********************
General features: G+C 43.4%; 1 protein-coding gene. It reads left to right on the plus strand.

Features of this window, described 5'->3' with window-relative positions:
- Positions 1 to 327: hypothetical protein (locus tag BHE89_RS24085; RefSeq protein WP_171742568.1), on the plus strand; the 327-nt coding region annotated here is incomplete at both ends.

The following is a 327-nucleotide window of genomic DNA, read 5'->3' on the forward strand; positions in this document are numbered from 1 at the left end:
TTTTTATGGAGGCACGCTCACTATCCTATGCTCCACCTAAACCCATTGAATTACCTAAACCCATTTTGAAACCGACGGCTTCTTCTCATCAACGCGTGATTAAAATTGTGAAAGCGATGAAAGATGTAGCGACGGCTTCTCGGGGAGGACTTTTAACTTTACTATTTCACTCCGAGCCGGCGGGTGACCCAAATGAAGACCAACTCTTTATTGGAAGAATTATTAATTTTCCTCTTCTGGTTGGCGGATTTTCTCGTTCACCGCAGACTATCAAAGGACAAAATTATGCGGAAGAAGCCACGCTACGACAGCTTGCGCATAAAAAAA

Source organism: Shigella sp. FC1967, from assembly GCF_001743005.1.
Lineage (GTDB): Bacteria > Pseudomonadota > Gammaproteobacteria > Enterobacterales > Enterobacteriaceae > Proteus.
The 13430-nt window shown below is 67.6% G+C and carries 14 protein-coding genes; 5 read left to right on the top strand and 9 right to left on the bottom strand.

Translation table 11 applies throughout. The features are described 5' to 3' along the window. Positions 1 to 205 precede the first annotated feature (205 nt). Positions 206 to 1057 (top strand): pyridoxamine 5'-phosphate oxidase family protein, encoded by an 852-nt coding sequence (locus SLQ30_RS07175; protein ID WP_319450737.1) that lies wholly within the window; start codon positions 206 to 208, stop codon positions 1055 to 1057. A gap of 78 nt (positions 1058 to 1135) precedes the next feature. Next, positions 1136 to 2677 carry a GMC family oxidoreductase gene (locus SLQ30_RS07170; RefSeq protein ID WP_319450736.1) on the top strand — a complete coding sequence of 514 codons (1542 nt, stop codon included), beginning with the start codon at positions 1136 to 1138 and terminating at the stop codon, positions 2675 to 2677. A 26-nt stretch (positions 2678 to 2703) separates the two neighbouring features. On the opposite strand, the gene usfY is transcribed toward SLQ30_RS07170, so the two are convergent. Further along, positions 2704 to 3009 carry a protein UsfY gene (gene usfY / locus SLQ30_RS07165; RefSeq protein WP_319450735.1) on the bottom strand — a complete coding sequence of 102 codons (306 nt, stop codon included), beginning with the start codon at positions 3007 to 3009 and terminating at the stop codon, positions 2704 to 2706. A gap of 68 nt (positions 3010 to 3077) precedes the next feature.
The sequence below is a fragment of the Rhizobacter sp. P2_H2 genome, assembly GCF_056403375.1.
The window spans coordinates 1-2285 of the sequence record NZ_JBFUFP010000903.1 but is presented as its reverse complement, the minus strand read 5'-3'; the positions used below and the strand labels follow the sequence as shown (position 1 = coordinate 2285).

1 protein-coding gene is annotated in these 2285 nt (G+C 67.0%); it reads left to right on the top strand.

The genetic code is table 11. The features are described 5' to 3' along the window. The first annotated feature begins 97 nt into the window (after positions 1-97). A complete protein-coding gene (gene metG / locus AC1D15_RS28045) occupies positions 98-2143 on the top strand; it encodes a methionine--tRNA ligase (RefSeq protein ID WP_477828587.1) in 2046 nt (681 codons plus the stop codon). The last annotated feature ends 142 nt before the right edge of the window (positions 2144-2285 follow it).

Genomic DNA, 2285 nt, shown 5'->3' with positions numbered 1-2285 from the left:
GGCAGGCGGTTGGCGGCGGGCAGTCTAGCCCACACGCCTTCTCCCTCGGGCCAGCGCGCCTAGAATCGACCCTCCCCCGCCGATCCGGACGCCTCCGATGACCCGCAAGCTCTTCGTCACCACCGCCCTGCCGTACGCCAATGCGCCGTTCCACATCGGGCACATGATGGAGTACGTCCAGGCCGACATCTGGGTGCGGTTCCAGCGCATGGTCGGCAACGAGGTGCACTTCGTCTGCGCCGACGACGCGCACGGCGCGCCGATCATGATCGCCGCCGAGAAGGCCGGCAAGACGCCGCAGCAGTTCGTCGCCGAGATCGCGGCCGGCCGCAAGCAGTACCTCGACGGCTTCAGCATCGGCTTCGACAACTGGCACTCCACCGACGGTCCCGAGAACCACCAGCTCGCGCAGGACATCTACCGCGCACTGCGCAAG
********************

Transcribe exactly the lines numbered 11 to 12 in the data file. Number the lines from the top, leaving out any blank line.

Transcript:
The window spans coordinates 1-2285 of the sequence record NZ_JBFUFP010000903.1 but is presented as its reverse complement, the minus strand read 5'-3'; the positions used below and the strand labels follow the sequence as shown (position 1 = coordinate 2285).

1 protein-coding gene is annotated in these 2285 nt (G+C 67.0%); it reads left to right on the top strand.